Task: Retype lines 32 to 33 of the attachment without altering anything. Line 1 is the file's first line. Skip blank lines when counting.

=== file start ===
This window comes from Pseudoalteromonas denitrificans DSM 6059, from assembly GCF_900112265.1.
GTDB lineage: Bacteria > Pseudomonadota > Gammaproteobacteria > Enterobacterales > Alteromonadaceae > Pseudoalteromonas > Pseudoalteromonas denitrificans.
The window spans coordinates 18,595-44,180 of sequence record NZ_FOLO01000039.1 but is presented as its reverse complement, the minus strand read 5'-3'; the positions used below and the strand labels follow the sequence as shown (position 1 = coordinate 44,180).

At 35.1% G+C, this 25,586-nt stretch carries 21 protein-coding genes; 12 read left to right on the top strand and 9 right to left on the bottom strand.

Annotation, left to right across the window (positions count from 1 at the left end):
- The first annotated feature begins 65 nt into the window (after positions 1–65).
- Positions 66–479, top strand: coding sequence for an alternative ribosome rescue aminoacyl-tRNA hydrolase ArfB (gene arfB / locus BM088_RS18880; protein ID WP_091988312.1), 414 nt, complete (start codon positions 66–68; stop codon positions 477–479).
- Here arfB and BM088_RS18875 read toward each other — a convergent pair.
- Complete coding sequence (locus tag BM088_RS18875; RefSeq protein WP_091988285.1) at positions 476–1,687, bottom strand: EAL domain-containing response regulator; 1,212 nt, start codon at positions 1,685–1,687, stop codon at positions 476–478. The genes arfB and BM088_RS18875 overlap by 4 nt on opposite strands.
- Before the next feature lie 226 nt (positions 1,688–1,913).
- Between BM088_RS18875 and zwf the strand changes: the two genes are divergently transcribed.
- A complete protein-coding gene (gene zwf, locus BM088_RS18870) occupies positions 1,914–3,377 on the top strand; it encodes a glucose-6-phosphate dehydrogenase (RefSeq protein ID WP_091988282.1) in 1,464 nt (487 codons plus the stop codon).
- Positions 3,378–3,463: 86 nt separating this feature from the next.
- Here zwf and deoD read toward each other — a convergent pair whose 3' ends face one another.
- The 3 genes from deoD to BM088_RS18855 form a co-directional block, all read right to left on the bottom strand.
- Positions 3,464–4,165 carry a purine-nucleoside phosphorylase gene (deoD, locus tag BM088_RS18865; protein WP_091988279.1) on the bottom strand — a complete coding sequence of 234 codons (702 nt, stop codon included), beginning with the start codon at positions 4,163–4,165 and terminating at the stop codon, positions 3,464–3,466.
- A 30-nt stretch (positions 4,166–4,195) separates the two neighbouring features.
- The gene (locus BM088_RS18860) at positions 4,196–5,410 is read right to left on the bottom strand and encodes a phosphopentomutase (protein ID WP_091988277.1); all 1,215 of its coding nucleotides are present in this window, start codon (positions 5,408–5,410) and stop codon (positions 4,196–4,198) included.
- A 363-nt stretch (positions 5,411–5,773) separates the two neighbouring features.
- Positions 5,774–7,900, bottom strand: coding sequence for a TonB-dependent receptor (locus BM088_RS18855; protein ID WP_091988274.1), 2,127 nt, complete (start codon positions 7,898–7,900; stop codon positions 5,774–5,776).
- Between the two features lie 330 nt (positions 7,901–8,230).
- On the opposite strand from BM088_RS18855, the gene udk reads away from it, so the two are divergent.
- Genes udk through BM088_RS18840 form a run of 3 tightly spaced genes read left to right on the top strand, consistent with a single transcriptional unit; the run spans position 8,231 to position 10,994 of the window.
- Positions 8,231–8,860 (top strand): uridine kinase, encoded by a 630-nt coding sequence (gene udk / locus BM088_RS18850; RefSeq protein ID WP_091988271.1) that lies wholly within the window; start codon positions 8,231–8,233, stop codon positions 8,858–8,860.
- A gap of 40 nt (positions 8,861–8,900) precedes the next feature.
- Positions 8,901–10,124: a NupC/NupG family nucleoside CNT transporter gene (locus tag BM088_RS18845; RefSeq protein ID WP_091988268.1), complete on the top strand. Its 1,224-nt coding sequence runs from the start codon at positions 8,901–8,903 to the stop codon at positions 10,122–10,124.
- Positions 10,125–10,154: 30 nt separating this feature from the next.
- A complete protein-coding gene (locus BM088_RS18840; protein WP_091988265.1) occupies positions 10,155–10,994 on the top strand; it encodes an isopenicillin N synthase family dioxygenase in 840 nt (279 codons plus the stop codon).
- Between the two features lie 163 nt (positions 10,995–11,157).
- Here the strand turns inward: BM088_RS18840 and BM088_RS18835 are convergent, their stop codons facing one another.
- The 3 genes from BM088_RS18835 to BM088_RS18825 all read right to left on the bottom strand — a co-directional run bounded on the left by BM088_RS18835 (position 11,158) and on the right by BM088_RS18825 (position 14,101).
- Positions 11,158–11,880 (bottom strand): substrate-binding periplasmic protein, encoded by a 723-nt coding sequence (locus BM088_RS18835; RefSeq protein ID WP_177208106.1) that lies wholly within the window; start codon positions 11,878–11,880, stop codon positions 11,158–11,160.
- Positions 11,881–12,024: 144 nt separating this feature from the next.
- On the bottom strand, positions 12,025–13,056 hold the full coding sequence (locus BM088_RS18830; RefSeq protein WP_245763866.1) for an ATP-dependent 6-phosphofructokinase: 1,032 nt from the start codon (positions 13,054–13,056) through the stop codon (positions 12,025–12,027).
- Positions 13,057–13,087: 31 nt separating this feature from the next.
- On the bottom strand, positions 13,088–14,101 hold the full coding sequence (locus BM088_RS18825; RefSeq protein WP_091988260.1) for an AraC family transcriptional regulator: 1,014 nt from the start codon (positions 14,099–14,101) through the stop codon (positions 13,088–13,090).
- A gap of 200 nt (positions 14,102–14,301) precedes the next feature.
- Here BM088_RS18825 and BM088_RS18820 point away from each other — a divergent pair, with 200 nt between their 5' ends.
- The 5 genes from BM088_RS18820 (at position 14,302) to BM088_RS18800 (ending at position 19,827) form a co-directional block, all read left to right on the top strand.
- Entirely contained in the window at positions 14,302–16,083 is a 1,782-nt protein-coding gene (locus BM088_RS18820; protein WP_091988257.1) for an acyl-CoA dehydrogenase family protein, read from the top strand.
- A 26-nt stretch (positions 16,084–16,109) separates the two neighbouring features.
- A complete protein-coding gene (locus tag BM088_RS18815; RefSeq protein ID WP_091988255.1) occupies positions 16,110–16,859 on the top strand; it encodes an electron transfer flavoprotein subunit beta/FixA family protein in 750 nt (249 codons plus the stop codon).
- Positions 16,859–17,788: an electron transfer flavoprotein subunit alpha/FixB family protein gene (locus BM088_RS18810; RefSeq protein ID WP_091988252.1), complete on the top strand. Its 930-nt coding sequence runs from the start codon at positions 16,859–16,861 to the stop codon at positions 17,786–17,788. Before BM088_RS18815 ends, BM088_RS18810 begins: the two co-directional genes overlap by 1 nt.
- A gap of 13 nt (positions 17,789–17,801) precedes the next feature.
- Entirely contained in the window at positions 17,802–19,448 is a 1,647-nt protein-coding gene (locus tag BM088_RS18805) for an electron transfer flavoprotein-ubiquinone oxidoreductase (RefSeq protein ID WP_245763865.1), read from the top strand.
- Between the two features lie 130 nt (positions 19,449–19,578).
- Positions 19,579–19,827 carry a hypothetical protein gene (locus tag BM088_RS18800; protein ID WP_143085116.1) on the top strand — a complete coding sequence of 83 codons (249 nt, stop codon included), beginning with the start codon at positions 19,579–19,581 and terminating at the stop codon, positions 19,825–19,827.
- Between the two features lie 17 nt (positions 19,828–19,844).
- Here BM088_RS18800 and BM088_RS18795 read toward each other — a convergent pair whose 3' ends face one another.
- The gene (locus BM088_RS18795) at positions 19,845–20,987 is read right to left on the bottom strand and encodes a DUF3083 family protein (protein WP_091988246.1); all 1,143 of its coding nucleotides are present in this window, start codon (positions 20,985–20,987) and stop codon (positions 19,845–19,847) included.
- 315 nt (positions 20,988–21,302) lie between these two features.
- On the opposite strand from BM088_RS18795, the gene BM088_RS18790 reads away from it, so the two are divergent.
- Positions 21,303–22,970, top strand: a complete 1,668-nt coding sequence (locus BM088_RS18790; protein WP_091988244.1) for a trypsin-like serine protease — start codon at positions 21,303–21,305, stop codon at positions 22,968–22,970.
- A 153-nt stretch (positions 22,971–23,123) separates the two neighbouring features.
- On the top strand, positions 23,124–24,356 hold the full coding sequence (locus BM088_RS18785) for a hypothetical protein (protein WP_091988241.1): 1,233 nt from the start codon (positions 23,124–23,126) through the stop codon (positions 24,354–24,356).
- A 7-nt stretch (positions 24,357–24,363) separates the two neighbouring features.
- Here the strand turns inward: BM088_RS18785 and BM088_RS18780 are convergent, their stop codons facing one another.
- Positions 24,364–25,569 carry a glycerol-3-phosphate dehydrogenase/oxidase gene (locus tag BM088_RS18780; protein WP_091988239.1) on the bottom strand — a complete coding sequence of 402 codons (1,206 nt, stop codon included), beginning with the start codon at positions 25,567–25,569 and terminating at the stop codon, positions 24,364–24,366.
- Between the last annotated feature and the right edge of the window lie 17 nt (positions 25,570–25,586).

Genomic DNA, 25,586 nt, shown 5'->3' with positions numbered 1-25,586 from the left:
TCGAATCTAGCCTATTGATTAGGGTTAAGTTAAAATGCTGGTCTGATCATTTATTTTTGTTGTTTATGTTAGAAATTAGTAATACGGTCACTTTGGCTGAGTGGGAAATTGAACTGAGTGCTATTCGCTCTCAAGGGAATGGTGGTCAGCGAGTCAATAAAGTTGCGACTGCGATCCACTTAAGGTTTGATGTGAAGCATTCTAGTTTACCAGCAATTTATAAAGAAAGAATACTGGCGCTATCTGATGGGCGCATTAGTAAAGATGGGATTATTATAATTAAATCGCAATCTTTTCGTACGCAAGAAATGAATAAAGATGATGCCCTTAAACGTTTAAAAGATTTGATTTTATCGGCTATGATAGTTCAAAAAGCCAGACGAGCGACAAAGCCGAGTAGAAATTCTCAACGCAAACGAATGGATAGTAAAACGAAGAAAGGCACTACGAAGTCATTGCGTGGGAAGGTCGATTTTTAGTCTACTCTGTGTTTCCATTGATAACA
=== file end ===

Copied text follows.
- Positions 11,158–11,880 (bottom strand): substrate-binding periplasmic protein, encoded by a 723-nt coding sequence (locus BM088_RS18835; RefSeq protein ID WP_177208106.1) that lies wholly within the window; start codon positions 11,878–11,880, stop codon positions 11,158–11,160.
- Positions 11,881–12,024: 144 nt separating this feature from the next.